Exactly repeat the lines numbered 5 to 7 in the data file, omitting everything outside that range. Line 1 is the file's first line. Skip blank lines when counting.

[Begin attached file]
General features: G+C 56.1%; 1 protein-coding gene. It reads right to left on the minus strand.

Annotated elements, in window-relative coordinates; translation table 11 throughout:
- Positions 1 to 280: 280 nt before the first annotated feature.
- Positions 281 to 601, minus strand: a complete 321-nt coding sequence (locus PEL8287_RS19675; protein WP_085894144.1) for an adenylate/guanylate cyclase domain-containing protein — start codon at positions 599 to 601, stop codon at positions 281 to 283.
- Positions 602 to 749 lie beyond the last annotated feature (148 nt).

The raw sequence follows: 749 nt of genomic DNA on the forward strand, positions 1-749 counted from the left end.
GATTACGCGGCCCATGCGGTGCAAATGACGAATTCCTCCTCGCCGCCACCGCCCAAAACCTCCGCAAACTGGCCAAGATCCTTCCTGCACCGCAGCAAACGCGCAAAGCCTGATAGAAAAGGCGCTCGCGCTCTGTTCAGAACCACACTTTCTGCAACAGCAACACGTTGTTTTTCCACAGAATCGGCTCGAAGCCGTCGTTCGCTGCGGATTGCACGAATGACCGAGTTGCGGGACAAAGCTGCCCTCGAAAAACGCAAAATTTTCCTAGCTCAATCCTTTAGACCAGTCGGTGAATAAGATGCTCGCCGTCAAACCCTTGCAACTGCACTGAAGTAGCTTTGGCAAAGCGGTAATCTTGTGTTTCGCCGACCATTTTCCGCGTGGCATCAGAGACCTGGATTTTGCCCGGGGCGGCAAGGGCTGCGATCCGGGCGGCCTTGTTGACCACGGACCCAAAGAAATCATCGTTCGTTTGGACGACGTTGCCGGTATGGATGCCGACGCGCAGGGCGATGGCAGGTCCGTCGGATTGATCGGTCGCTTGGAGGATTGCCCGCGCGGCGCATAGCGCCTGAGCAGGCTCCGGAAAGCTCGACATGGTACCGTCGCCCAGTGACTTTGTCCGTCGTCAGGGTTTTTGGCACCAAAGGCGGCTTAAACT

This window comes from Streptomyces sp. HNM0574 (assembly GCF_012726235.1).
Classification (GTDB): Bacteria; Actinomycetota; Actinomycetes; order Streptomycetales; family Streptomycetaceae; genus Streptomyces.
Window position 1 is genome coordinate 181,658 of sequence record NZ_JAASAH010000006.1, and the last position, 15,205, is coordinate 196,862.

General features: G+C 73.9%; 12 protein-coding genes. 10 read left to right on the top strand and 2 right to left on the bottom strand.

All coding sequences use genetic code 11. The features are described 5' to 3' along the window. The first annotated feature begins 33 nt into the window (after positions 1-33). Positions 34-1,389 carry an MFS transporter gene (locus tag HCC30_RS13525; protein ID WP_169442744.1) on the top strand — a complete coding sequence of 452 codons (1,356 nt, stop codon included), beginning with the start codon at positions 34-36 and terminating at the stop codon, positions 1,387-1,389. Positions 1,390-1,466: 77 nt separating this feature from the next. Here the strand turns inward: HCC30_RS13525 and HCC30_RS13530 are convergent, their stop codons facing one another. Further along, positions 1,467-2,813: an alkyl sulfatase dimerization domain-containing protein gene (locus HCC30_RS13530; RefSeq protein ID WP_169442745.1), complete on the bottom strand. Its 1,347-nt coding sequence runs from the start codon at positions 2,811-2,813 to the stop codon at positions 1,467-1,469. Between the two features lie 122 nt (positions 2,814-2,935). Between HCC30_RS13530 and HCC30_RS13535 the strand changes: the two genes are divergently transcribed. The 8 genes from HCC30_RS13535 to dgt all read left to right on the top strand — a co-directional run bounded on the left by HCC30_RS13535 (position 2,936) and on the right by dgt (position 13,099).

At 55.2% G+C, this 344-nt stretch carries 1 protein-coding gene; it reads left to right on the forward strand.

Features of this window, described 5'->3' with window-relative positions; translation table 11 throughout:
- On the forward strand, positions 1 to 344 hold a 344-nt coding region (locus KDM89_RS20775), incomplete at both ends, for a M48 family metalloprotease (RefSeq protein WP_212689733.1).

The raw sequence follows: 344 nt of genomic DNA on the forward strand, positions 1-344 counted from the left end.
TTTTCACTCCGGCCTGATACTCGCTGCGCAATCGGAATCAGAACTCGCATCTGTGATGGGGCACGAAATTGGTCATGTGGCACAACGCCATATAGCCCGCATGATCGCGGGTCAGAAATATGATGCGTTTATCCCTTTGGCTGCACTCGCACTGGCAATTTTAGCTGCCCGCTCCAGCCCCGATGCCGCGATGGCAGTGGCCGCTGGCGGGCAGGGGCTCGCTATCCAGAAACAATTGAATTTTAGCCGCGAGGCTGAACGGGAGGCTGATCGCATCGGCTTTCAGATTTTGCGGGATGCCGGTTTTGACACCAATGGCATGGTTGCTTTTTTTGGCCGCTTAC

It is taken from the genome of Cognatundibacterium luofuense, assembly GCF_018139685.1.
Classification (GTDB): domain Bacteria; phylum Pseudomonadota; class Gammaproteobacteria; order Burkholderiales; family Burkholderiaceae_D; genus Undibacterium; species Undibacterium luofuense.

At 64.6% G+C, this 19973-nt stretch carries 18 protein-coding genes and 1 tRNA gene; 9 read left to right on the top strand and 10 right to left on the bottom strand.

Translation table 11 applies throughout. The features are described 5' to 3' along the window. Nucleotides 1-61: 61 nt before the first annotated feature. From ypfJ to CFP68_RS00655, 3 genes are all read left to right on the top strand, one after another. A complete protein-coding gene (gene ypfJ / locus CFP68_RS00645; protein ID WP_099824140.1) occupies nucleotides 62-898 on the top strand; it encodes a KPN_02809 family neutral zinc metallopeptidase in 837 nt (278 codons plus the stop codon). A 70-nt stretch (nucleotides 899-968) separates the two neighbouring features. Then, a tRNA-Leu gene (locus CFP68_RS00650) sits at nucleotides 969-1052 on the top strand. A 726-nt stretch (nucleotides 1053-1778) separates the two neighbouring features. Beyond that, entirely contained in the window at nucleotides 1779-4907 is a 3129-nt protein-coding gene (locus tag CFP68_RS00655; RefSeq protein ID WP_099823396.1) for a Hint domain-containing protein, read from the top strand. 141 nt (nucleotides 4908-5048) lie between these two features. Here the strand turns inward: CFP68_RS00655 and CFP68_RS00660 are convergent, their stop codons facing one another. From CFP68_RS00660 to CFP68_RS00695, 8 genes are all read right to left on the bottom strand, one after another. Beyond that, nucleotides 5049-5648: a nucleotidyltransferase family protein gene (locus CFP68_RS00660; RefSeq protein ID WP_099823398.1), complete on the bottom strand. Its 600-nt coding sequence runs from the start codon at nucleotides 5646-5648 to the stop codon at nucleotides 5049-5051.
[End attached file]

- Positions 602 to 749 lie beyond the last annotated feature (148 nt).

The raw sequence follows: 749 nt of genomic DNA on the forward strand, positions 1-749 counted from the left end.
GATTACGCGGCCCATGCGGTGCAAATGACGAATTCCTCCTCGCCGCCACCGCCCAAAACCTCCGCAAACTGGCCAAGATCCTTCCTGCACCGCAGCAAACGCGCAAAGCCTGATAGAAAAGGCGCTCGCGCTCTGTTCAGAACCACACTTTCTGCAACAGCAACACGTTGTTTTTCCACAGAATCGGCTCGAAGCCGTCGTTCGCTGCGGATTGCACGAATGACCGAGTTGCGGGACAAAGCTGCCCTCGAAAAACGCAAAATTTTCCTAGCTCAATCCTTTAGACCAGTCGGTGAATAAGATGCTCGCCGTCAAACCCTTGCAACTGCACTGAAGTAGCTTTGGCAAAGCGGTAATCTTGTGTTTCGCCGACCATTTTCCGCGTGGCATCAGAGACCTGGATTTTGCCCGGGGCGGCAAGGGCTGCGATCCGGGCGGCCTTGTTGACCACGGACCCAAAGAAATCATCGTTCGTTTGGACGACGTTGCCGGTATGGATGCCGACGCGCAGGGCGATGGCAGGTCCGTCGGATTGATCGGTCGCTTGGAGGATTGCCCGCGCGGCGCATAGCGCCTGAGCAGGCTCCGGAAAGCTCGACATGGTACCGTCGCCCAGTGACTTTGTCCGTCGTCAGGGTTTTTGGCACCAAAGGCGGCTTAAACT